February 22, 2020 by directorfsm
Brian Fairchild | February 21, 2020
It’s difficult to recall the number of perplexed looks I’ve received over the past two-and-a-half years as I have explained to people my doctoral research project. Some have mused that wrestling with lament for this long must be disheartening.
I have experienced the opposite.
My intrigue with lament in the psalter was born from deep grief in my life. I was struggling to adore God with my soul while my wife and I were wading through a miscarriage, the loss of a child that had long been anticipated and prayed for. As this season of struggle continued in my life, it became obvious my trials were not unique. It became apparent that most in our church were in pain, in some form or another. The psalms of lament became something of a somber, unifying anthem for my congregation and I.
Nothing is more helpful to the human soul than to grasp theology that bears immediate impact. As hurting people surrounded by hurting people, our hearts should yearn to connect the Word of God to the hearts of His people. (Emphasis Mine) In a culture of consumerism and neo-positivity, the psalms of lament bring a refreshing balance of reality to our lives as we seek to treasure God from the darkest of valleys.
I would offer the following encouragement to consider revisiting the psalms of lament:
Psalms of lament ground the church theologically
In the psalms of lament, we encounter life and theology in their most raw forms. When the trials of life strike, there is no room for useless theological banter. Sorrow forces us to come to grips with the realities of this world and, more importantly, the beauty and benevolence of the God who reigns.
Reading the psalms of lament is a massive theological distillation process. All the hypotheticals or wrongly held beliefs are stripped away by the shockingly honest heart cries of the psalmist. They expose both man and God for who they are. Theology is too often relegated to musty seminary halls or to the dwindling minds of introverts, but theology belongs in the darkness and pain of life.
The psalms of lament remind us that theology is satisfyingly real
People need this brand of theology coursing through their veins, and so do pastors. So dwell on them, use them to cry out to the Lord, and care for others with them.
Psalms of lament make you a better shepherd
I recently conducted a survey among my church members. I was humbled by the results. Sixty-five percent of my church family indicated they were currently facing a trial in their life. How could I not have known this? I was hurt by my own deficiencies as a shepherd. These are the people I love most; they were hurting, and I knew nothing of the majority of their pain. As a congregation, we began to work our way through the psalms of lament. Sorrow found its way into worship, and more and more hurt began to become evident within our church family. People became less afraid to speak of their struggles. Deep and slow healing began to course through the veins of my church.
The psalms of lament open the hearts of people; they direct the cries of the people to the throne of God; and they help shepherds become more aware of hurting sheep.
Psalms of lament prepare you and your church for the inevitable
We live in a fallen world with expectations only Heaven can satisfy.
Don’t underestimate the danger this poses
If we are not feeling the effects of this broken world now, we soon will be. How can we sustain worship when life becomes difficult, if not impossible? The psalms of lament fortify those who are momentarily happy for the inexpressible brokenness life so assuredly will bring. We are not fulfilling our role as shepherds if we do not prepare our people with an honest assessment of life and care for their needs in their hours of pain.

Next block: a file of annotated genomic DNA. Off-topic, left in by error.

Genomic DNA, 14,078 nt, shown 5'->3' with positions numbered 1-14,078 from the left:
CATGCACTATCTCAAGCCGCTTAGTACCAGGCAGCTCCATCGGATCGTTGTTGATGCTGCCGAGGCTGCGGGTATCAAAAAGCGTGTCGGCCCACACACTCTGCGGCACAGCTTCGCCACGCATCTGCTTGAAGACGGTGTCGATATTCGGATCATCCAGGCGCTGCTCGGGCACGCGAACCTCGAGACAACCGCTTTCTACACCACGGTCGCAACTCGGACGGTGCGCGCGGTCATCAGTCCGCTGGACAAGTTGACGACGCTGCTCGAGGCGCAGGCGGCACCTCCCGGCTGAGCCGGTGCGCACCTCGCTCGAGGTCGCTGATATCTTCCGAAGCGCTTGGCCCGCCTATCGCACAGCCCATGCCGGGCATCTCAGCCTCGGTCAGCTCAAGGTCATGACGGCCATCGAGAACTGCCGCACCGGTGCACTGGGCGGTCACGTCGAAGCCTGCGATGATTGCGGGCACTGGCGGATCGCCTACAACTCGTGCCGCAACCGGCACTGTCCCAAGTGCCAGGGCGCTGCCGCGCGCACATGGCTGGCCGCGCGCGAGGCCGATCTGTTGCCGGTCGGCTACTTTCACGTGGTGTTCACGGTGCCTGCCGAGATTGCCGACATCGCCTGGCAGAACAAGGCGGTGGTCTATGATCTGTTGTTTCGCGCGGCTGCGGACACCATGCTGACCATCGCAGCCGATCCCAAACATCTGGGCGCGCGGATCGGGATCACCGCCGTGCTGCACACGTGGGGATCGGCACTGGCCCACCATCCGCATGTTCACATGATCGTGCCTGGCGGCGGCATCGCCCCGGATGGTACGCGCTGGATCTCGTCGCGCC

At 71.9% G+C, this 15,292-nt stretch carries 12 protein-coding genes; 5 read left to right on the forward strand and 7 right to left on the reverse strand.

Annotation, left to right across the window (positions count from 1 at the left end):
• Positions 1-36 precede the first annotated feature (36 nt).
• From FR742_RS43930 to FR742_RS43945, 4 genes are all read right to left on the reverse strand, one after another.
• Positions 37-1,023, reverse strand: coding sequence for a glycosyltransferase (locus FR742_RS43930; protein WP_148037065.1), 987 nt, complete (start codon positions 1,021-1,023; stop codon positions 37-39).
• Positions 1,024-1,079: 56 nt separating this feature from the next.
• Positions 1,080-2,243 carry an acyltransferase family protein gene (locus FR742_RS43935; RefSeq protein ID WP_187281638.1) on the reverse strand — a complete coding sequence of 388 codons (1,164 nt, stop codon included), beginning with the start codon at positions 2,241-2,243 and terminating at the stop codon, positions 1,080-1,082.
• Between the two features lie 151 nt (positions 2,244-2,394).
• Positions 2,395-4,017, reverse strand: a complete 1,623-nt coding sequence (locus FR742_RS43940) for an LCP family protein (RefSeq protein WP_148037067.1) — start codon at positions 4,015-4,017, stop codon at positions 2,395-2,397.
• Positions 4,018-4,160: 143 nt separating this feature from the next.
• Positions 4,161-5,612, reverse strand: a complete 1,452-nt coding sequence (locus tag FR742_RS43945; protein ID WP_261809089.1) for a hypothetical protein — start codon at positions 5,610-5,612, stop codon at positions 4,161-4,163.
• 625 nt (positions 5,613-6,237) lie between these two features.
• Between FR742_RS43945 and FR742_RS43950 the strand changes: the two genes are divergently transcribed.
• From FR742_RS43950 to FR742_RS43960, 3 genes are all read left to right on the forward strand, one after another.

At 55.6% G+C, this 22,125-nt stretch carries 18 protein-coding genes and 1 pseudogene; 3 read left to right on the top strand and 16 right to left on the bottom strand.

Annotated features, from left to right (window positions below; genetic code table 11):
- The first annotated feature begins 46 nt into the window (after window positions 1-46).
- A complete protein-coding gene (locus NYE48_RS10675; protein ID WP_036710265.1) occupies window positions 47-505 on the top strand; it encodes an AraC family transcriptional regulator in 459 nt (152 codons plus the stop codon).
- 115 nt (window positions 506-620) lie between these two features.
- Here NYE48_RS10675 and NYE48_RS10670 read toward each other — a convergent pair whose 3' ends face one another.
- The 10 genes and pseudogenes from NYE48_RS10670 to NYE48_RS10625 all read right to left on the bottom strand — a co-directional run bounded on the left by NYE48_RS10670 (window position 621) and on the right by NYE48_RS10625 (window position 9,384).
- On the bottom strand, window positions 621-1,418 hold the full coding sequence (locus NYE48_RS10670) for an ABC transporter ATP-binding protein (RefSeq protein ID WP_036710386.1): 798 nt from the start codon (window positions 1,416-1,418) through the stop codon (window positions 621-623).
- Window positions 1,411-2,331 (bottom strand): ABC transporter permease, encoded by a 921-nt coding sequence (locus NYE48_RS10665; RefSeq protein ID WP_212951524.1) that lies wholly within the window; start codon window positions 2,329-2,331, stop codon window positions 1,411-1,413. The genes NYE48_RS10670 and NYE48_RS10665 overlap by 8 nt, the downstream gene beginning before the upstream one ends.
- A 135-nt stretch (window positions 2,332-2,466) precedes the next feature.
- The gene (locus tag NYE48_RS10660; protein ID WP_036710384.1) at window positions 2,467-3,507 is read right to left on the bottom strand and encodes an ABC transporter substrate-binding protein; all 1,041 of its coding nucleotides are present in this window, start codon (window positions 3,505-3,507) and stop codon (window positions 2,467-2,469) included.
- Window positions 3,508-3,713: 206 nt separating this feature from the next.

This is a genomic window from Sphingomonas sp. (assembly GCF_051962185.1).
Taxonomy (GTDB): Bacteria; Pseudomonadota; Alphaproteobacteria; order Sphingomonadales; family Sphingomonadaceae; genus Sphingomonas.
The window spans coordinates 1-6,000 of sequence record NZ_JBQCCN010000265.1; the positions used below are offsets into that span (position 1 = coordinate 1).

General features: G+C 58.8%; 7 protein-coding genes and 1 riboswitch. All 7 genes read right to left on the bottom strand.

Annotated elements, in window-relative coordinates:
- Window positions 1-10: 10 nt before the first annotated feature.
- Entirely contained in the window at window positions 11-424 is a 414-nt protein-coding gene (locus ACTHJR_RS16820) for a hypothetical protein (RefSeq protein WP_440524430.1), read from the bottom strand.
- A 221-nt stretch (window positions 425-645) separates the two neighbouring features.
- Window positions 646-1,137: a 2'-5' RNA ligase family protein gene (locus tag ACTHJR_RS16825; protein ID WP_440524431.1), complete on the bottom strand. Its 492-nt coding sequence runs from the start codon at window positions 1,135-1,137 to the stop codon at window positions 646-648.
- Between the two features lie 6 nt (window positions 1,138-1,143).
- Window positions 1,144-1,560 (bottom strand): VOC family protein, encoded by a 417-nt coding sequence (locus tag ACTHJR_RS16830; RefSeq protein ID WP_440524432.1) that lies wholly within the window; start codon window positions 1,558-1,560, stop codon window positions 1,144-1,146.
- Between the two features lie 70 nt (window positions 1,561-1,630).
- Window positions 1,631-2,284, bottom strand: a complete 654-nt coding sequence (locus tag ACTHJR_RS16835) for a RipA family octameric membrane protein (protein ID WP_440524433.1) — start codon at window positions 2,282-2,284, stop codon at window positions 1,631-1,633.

Jesus Himself prepared His disciples for tribulation and trials; should we not follow His example? What better way to care for others than with the theologically sorrowful, insightful psalms of lament? Prepare people for pain with the Psalms.
Psalms of lament focus people solely upon God
If we as pastors could focus our people’s attention on one object, to give them one driving passion, what would it be? I think we would all agree that “thing” would be the glories and majesty of God. Certainly, all of Scripture points us to the admiration of God. But there are times, if we are honest, that our expositions of long books of the Bible can lose their focus. This is the fault of our exposition, not the content of Scripture. It is a wake-up call that we are struggling in our preaching to focus our people on the glory of God.
When we circle around frequently (as I believe we should) to preaching the psalms of lament, we are forced to focus on the glory of God. Lament strips away our focus on lesser things and draws us to the Great Comforter. The Psalms of lament offer its readers inerrant dosages of the glory of God within the context of suffering.
To lament is to be human; to worship with lament
is the mandate and provision of the Divine King
Connecting the glory of God to the suffering of His people seems a difficult task for the shepherd, but there is a reason these Psalms are included in the sufficient Word of God. As we read the Psalms, may our hearts be softened, His people strengthened, and God exalted as supreme.
To learn more about everything from hermeneutics to homiletics, see our guide: Handling Scripture.
[Editor’s note: This post was originally posted in May, 2018 and has been updated.]
Worship God Through the Psalms
Learn the importance of the Psalms in worship with Phil Webb, Matt Boswell, Tom Pennington, Ligon Duncan, Bob Kauflin, Steve Lawson, and more in a self-paced, interactive format.